To understand the current conflict, it is important to recall that Russians and Ukrainians once lived in relative harmony, when they were both part of the Union of Soviet Socialist Republics, which was founded on the principle of the self-determination of nations. This was violently interrupted in 1941, when the Nazis invaded the USSR, taking over much of Ukraine.

According to John-Paul Himka, a quarter of all victims of the Holocaust lived in Ukraine, and Ukrainian ultra-nationalists collaborated with the Nazis in carrying out their horrendous deeds. The Organization of Ukrainian Nationalists (OUN) and its armed force, the Ukrainian Insurgent Army (Ukrainska povstanska armiia—UPA) participated in this genocidal rampage: “OUN militias were key actors in the anti-Jewish violence of summer 1941; OUN recruited for and infiltrated police formations that provided indispensable manpower for the Germans’ mobile killing units; and in 1943, thousands of these policemen deserted from German service to join the OUN-led nationalist insurgency, during which UPA killed Jews who had managed to survive the major liquidations of 1942.” According to Ian Sayer and Douglas Botting,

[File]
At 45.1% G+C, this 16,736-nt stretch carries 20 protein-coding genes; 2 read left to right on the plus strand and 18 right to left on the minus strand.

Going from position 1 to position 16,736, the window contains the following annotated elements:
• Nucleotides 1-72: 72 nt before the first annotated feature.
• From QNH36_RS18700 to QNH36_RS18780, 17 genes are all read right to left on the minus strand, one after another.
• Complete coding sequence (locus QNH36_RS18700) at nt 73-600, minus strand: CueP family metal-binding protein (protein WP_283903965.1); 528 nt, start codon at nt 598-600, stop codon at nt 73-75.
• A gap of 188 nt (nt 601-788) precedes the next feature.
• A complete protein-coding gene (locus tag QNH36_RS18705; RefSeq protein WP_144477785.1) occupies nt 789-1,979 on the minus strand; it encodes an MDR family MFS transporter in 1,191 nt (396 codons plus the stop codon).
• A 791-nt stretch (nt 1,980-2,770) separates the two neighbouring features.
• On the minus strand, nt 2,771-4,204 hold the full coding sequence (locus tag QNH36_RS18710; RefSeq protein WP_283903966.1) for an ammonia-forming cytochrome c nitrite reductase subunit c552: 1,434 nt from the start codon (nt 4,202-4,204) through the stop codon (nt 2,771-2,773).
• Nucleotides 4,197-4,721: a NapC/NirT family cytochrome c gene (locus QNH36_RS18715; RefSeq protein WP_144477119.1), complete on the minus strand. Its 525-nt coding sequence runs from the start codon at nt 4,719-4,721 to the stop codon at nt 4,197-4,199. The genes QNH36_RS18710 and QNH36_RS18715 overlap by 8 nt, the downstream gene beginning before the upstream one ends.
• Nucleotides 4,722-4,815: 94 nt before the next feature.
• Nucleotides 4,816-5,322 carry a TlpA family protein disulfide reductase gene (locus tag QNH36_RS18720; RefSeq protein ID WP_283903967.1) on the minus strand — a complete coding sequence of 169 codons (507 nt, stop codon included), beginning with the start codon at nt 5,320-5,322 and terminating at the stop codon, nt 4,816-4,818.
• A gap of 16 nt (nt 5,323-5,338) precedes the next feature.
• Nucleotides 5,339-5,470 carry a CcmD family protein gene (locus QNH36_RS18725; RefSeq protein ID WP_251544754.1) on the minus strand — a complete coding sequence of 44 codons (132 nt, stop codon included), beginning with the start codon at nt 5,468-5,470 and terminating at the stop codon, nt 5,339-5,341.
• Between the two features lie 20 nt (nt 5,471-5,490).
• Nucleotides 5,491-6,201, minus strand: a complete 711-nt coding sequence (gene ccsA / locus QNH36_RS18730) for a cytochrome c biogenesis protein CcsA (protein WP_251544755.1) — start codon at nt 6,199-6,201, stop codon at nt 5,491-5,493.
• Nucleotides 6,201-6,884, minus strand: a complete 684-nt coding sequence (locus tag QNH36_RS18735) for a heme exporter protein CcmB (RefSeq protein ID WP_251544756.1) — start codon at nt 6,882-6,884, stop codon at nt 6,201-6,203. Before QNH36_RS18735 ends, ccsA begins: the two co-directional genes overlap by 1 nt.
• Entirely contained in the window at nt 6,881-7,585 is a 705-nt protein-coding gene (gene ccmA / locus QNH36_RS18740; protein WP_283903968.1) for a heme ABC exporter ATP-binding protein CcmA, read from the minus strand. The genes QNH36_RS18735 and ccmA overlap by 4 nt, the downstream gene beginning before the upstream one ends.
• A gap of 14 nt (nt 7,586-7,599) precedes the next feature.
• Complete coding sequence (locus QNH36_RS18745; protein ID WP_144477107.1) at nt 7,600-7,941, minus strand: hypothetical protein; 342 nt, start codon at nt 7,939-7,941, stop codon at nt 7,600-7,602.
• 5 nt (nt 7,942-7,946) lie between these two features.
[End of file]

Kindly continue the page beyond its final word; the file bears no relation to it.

the OUN played a significant part in the extermination of the Jews and other ‘undesirables,’ often performing the dirty work of the German Einsatzkommando extermination squads (eg the killing of children), and continuing after the war under American sponsorship.

Indeed, in the postwar era, the U.S. government discreetly integrated an alarming number of Nazi collaborators into a veritable international network of anti-communist fascists. By 1952, John Loftus estimates that there were “hundreds if not thousands of important Nazi collaborators from Byelorussia, the Ukraine, the Baltic states, and the Balkans” who had been brought to the United States (and many more had been operationalized around the world). The U.S. Counter Intelligence Core (CIC) ran operation Anyface to protect the fascist leader of the OUN–the renowned Nazi collaborator Stepan Bandera–from being brought to justice by the Soviets. Bandera’s chief of the national security service (SB), Mykola Lebed, was“the highest ranking Ukrainian Nazi to ever enter the United States.” CIA covert operations chief Frank Wisner admitted in 1951 there were “at least twenty former or active members of the SB of OUN/Bandera in the United States.”